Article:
• Many people in Vermont are encountering gypsy moths (GM) for the first time. This invasive species arrived in the United States over 100 years ago and has been expanding its range ever since. They can be significant defoliators (leaf eaters) of trees and shrubs. They prefer oak trees, but when there are a lot of caterpillars around they will eat any type of leaf, including maple and pine. Vermont has not seen an outbreak of GM since 1991. At that time a fungus called Entomophaga maimaiga became prevalent in the area and significantly decreased the GM population. But the dry weather that we’ve experienced over the last few years has not been good for fungi, and the absence of fungi has allowed the GM numbers to increase.

  • Summer Movers: Protect Your New Neighborhoods and Surrounding Areas from Gypsy Moths

    • Jun 1, 2021
    • USDA. Blog.

    • If you are moving this year from a location within the gypsy moth quarantine area to a location outside the quarantine area, please inspect outdoor household items for pests. This is a federal requirement for homeowners moving from gypsy moth quarantine areas.

      By complying with the law, you may also save a forest. Gypsy moths are destructive, invasive pests! European gypsy moth larvae feed on over 300 plant species including oak, aspen and elm. Gypsy moths have defoliated more than 83 million acres in the United States since 1970. About 70% of susceptible forests have never been infested and are at risk.

Distribution / Maps / Survey Status

Federally Regulated


Selected Resources

The section below contains highly relevant resources for this species, organized by source.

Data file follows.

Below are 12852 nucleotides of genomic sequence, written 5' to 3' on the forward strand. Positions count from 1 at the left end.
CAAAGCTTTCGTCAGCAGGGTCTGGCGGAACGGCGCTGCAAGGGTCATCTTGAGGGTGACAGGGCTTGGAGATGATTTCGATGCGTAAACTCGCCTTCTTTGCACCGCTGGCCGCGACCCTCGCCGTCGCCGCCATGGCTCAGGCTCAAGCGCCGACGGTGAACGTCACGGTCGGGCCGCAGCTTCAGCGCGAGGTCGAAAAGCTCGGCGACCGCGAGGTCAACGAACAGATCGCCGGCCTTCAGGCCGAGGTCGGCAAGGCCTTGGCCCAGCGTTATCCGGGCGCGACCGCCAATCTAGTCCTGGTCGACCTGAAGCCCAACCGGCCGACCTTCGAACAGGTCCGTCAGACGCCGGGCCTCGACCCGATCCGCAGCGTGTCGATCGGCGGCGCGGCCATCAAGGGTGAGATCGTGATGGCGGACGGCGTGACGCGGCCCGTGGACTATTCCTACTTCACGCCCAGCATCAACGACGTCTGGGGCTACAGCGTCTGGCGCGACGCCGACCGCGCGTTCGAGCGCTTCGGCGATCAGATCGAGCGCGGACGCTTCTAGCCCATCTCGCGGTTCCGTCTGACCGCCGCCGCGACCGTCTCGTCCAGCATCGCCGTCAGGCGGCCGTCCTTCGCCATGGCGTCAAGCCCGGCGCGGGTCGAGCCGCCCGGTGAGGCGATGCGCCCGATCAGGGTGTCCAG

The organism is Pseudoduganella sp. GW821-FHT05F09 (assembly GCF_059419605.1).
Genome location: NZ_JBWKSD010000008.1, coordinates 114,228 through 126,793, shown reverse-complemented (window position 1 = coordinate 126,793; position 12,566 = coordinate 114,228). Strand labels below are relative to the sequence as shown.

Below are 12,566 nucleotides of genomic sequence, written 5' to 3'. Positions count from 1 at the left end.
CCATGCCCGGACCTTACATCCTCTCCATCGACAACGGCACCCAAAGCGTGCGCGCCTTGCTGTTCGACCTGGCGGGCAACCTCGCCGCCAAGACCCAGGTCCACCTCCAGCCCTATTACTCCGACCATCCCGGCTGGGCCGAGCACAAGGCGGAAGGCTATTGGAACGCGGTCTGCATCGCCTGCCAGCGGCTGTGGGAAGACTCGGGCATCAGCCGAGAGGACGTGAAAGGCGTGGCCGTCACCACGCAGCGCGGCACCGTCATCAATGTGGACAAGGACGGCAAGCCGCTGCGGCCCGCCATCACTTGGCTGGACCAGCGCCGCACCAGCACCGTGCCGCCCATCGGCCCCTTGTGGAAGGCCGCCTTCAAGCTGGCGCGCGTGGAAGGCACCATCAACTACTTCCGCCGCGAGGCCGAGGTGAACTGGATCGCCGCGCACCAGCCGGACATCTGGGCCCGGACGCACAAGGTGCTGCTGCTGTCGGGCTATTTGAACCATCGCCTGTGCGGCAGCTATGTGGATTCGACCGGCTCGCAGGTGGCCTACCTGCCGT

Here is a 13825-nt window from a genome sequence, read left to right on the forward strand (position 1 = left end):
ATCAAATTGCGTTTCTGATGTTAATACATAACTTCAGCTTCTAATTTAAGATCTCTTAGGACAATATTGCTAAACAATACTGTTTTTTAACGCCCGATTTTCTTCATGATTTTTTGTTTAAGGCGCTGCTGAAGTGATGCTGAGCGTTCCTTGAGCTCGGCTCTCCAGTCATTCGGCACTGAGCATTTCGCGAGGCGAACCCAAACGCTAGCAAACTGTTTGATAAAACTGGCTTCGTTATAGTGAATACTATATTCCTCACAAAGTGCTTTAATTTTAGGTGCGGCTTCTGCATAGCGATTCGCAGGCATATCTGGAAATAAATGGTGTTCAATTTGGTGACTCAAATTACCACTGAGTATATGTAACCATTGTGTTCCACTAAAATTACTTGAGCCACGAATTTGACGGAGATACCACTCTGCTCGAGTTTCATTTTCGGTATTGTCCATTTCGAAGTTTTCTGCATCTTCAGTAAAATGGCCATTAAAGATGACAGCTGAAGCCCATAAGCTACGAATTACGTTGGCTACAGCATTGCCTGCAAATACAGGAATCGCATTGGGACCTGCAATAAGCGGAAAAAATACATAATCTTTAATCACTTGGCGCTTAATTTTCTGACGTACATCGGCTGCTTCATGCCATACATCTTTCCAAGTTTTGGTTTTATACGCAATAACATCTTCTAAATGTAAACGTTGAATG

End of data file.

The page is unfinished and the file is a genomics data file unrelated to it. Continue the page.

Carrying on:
Council or Task Force
  • Fact Sheet: Gypsy Moth [PDF | 983 KB]

    • Dec 2016
    • Alberta Invasive Species Council (Canada).

    • See also: Fact Sheets for more information about individual invasive species, including those listed as "Prohibited Noxious" and "Noxious" under the Alberta Weed Control Act

Federal Government
  • Before Moving, Check for the Gypsy Moth

    • USDA. Animal and Plant Health Inspection Service.

    • It's the Law -- If you are moving from a gypsy moth quarantine area to a non-quarantine area, you must inspect your outdoor household items for the gypsy moth and remove all life stages of this destructive insect before you move.

  • Historical Gypsy Moth Publications

    • USDA. ARS. National Agricultural Library.

    • This collection of publications in NAL's Digital Repository provides access to and addresses a number of topics concerning the gypsy and the related brown-tail moths, from biological control methods to tree banding to quarantine practices. The bulk of the documents were published from 1891 to 1923 by various agencies in the area of the initial infestation, including the State Board of Agriculture for Massachusetts, New York, and Rhode Island, but also include some more modern USDA publications.

  • Hungry Pests: The Threat - European Gypsy Moth

    • USDA. Animal and Plant Health Inspection Service.

  • Invasive Forest Insects - Lymantria dispar dispar

    • USDA. FS. Forest Health Protection.

    • The USDA program to manage Lymantria dispar is a partnership with the Forest Service, APHIS, and state partners, to suppress outbreaks in the generally infested area, eradicate isolated infestations in the uninfested area, and slow the spread along the advancing front.
      See also: The Lymantria dispar Digest for a database containing information about gypsy moth defoliation and treatments at the national level. Treatments include those funded by the Suppression, Eradication, and Slow The Spread (STS) programs.

  • Plant Pest and Disease Program: Insects - Gypsy Moth

    • USDA. APHIS. Plant Protection and Quarantine.

International Government
State and Local Government
  • Spongy Moth Transition Toolkit

    • Entomological Society of America.

    • The Entomological Society of America has adopted "spongy moth" as the new common name for the species Lymantria dispar. The name refers to the insect's distinctive sponge-like egg masses and is derived from translations of common names used for the insect in its native range and French-speaking Canada.

      The primary goal of this toolkit is to provide individuals and organizations adopting "spongy moth" with information about the change, resources needed to implement the name change, and suggestions for communicating the name change to their stakeholders.